Each month, we offer the spotlight to one of our funded researchers to exhibit their research projects in more detail.
The Featured Researcher for May 2023 was Amber Ward, with her PhD Project titled Towards a cultural history of deindustrialisation in Central Fife.
My PhD studies Fife’s deindustrialisation – a long process that involved the closure of mines, factories and mills throughout the second half of the twentieth century. The project uses oral history interviews to consider new things about this process that didn’t always make it into statistics or books at the time, like how culture, mentalities and norms evolved alongside these changing patterns of work. By looking at developments in Fife, the project attempts to study a tiny part of the recent history of capitalism through a cultural lens. Whilst the project’s raw source material – both verbal and archival – is just a stone’s throw from my home institution, the University of St Andrews, the contexts and ideas I locate these sources within are very much global and transnational; considered by a broad range of scholars across the world. Eager to travel and to develop my analytical skills as much as I could, I started thinking early in the PhD about opportunities abroad.
Having completed my interviews in the preceding months, between August and December 2022 I was lucky enough to spend a semester at the University of California, Berkeley as a SGSAH Visiting Doctoral Researcher, and with a place on the Berkeley-St Andrews PhD exchange. Under the supervision of Prof James Vernon, director of Berkeley’s Center for British Studies, alongside that of my home supervisors Dr Malcolm Petrie, Prof Jim Phillips, and Dr Ewan Gibbs over video call, I worked with theory and my sources to determine the overall form and arguments of my PhD thesis, and started writing up the main body. Each week I also attended seminars at the Institute of European Studies (IES) where I had the opportunity to present and develop ideas with fellow visiting scholars, as well as James’ writing workshop for a small group of historian PhDs. It was an exciting and generative time, fuelled by the breadth of fresh perspectives in these vibrant academic communities.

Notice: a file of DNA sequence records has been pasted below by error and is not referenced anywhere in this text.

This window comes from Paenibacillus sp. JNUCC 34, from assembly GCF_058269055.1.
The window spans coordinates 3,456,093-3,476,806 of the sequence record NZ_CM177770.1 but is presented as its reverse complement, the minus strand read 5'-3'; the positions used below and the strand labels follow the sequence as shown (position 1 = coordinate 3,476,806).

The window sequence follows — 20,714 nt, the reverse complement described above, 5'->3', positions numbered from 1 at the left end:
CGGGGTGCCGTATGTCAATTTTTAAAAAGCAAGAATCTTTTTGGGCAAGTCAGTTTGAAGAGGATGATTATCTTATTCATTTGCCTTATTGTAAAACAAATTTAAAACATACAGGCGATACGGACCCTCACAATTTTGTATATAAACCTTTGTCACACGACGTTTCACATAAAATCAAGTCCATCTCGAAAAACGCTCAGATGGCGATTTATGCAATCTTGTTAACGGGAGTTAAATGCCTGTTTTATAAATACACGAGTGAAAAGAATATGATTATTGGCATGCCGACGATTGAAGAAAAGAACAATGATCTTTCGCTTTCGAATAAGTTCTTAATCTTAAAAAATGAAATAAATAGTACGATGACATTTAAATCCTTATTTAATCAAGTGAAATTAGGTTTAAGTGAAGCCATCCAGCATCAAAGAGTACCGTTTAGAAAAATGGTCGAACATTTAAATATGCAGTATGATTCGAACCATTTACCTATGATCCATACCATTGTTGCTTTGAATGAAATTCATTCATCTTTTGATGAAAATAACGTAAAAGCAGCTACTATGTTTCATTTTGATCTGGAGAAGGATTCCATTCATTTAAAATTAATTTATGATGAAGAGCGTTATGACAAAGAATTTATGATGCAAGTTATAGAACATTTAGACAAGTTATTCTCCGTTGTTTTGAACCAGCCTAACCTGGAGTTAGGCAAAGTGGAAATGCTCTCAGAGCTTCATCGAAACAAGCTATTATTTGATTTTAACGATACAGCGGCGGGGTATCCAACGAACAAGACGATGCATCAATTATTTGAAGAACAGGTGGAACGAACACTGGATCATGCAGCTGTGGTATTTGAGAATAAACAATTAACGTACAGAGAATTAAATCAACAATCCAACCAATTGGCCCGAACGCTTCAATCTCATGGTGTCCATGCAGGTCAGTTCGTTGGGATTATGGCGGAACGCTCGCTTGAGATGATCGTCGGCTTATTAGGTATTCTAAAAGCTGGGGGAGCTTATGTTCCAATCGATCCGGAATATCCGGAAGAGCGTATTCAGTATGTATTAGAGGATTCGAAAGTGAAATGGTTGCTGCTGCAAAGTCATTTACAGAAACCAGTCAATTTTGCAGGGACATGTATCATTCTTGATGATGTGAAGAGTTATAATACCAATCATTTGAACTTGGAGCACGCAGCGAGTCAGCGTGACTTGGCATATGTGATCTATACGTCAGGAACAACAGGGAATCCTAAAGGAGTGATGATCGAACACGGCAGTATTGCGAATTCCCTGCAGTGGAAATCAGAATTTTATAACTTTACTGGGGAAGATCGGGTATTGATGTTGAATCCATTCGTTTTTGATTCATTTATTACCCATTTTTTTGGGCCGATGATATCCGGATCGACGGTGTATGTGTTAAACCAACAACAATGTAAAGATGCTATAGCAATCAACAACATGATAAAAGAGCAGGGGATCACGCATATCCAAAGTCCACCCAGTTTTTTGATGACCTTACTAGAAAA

I also had the huge privilege of living at Berkeley’s beautiful International House, a residence and intercultural leadership program for international students and scholars hailing from over four hundred different countries. International House was known (I found out) for its chat, non-stop and at every hour. There was discussion and debate and stories all the time, news would bounce off the walls until it was time to debate something else. I learned so much about the world from new friends, and it was one of the best and most surreal experiences I’ve ever had.
About halfway through the semester I popped over to the other coast to present at the Northeast Conference on British Studies (NECBS) in Lewiston, Maine, and then up to Canada for a live podcast recording with scholars at Montreal’s Concordia University, who are also working in deindustrialisation studies, for the Deindustrialization and the Politics of Our Time (DePOT) project partnership. These were wonderful opportunities to meet scholars working with similar ideas, to hear about their research and to receive their feedback on mine. The podcast was also a great chance to convey and share my research with a wider public audience.
I had the time of my life, and none of it could’ve happened without the SGSAH VDR fund, St Andrews Study Abroad, nor the kindness I was shown by James and Berkeley PhDs, who took me in like I was one of their own. Thank you so much, there’s still a bit of me over there, but the new ways of thinking I’ve brought back are much greater.